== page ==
Minister for Transport Shane Ross has rejected any suggestion that a possible general election in the next year influenced decisions taken in the new national plan, which is set to be published later today.

He said the plan will focus on long-term development and not things that people will see straight away.

"I don't think it has influenced it all. I haven't seen any evidence of that whatsoever," he said.

Speaking before the Cabinet meeting in Sligo to sign-off on the plan, Minister for Agriculture Michael Creed said Project Ireland 2040 was well thought out and strategic.

Minister for Business, Enterprise and Innovation Heather Humphreys has confirmed her department would be setting up a €500 million fund for new technology companies.

The cabinet meeting is under way at the Sligo Institute of Technology and the plan will be published at 2pm.


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Minister for Finance Pascal Donohoe has said he will stand over the planning framework in the Dáil.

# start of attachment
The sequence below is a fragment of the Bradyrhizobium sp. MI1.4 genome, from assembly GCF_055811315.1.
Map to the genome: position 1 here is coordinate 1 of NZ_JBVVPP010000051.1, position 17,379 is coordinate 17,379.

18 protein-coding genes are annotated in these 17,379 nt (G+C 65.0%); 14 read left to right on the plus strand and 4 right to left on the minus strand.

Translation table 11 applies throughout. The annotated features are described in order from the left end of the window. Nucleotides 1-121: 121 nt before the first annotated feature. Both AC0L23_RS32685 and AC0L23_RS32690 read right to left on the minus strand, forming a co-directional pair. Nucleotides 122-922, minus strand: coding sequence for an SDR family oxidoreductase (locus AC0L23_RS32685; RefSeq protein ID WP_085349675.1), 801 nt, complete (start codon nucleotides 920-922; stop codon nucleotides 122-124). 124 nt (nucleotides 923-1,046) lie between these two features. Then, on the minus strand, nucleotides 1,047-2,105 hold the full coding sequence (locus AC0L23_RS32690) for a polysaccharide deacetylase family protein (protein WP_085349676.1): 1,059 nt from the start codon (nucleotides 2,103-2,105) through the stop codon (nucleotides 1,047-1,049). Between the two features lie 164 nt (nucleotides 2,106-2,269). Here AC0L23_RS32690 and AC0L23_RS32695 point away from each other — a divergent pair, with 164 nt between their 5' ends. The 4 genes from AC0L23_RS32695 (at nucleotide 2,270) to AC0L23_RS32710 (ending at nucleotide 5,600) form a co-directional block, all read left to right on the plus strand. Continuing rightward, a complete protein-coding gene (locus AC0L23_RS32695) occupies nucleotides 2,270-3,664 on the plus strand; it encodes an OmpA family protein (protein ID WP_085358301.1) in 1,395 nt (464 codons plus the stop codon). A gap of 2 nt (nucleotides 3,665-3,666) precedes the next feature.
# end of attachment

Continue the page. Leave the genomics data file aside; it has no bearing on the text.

Speaking to RTÉ News, Mr Donohoe said the plan was different from past plans that had been done on the basis of "one for everyone in the audience".

He said the plan was integrated with investment decisions, which would ensure the country's money was wisely spent.

Mr Donohoe said the plan would be paid for through pubic investment arising from projected growth in the economy over the next ten years. 

"We have looked at how the economy is expected to grow over the next decade  and within the resources that will be generated we have made the decision to prioritise some of that growth for public investment," he said.

He added that while the bigger projects to be announced today had specific delivery dates, some of the other medium-size projects would be decided "on a case by case basis, budget by budget". 

Tánaiste Simon Coveney said there is nothing party political about the plan.

Speaking on RTÉ's News at One, Mr Coveney said the Government plans to invest heavily to rebalance the country over the next 20 years.

He said the plan would counteract the complete dominance of Dublin through building and extending roads and rail, and using funds so that towns like Sligo and Letterkenny will be better places to live.

He said local authorities will be able to compete for money to dramatically improve urban areas, while provisions were also included to allow smaller towns to improve significantly.